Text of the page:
Fifa asked to probe World Cup decision

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The Independent Online

The South African Football Association yesterday asked Fifa, the sport's world governing body, to set up an arbitration process aimed at challenging Germany's successful bid for the 2006 World Cup.

The South African Football Association yesterday asked Fifa, the sport's world governing body, to set up an arbitration process aimed at challenging Germany's successful bid for the 2006 World Cup.

Germany won the right to host the event by 12 Fifa votes to 11 earlier this month after the Oceania representative, Charles Dempsey, abstained. Dempsey, who has since resigned, had been asked by his federation to vote for South Africa.

Irvin Khoza, the acting Safa president, said that a letter had been sent to Fifa asking that the process be set in motion. Khoza and Danny Jordaan, South Africa's bid chief executive, are trying to establish whether there were any legal or constitutional grounds for challenging the Fifa decision.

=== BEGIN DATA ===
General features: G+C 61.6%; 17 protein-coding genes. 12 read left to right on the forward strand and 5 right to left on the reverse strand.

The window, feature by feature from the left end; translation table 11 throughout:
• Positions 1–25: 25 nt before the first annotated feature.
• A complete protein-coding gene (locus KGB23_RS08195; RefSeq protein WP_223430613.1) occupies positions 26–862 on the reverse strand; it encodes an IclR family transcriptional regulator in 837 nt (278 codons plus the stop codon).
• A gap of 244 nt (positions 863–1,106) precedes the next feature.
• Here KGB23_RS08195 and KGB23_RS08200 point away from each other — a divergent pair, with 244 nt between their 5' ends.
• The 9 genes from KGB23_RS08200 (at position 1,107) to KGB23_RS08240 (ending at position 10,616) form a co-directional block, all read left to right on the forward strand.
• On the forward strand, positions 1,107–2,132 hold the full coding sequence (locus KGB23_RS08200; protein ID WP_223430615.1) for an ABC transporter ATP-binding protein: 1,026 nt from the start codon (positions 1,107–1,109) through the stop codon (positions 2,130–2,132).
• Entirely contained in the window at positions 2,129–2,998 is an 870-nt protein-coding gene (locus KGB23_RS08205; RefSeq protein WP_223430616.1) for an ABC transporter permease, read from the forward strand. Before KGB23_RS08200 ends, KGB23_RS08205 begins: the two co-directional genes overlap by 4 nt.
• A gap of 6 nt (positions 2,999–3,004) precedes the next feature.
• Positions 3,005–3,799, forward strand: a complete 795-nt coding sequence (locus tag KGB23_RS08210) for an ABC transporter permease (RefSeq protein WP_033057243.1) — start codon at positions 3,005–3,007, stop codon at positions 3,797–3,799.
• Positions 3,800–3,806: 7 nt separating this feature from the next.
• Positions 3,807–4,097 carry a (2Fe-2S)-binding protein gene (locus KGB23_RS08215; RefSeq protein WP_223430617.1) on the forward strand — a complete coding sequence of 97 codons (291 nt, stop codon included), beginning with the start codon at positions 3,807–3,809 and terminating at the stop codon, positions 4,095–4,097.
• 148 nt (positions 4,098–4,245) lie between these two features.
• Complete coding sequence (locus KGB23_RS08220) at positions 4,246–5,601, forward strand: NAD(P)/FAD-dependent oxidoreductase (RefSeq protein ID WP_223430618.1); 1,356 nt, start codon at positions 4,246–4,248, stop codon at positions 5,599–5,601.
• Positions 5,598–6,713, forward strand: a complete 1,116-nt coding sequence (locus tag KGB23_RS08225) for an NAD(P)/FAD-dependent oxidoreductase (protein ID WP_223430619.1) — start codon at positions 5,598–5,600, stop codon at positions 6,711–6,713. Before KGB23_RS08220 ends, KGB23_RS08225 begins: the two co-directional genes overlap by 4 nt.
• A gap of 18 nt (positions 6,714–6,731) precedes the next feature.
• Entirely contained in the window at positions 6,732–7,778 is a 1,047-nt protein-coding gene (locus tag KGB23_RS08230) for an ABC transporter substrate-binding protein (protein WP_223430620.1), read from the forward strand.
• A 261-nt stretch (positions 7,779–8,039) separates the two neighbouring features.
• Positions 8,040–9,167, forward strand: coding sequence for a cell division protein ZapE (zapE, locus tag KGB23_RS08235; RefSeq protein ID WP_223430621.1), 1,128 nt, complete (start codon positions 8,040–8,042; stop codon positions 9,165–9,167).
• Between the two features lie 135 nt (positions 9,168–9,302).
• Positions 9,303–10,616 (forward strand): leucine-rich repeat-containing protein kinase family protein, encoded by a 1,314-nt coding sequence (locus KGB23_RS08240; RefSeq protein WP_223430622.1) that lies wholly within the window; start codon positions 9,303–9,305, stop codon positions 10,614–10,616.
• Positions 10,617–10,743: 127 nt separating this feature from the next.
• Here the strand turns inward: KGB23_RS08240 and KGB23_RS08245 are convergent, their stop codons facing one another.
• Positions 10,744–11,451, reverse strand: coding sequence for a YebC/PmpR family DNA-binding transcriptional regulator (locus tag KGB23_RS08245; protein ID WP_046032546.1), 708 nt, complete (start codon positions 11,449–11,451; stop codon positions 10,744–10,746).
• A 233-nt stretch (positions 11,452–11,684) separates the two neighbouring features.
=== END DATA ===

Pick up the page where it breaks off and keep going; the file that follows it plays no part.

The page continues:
While not willing to elaborate at this stage, Khoza said that it had emerged during their investigations that there had been a contravention of Fifa statutes as well as a breach of the statutes of the Confederation of Oceania in the process leading up to the award.

"I think those are the bases of our case to Fifa. I cannot spell out the details because those will be unveiled when we present our case in the arbitration, but what is important is that we are confident that the statutes of Fifa have been violated by Fifa itself."

Khoza said a court action had been considered, but that would take too long, so Safa had opted for arbitration.

"The decision of 6 July is clearly being challenged. Our responsibility is to present the facts and those judges who sit will consider the facts and then come to a conclusion," Jordaan said.

Asked what they hoped to achieve by taking the case to arbitration, Jordaan said: "If your team loses 2-1 and you lodge a protest, what are you trying to achieve? A replay, have the points awarded to you? Those options are decided by those who consider the evidence.

"Our responsibility is to ask Fifa to set up the process, then present the facts and then Fifa will present its own case. When that evidence is on the table, then the possibilities will emerge."

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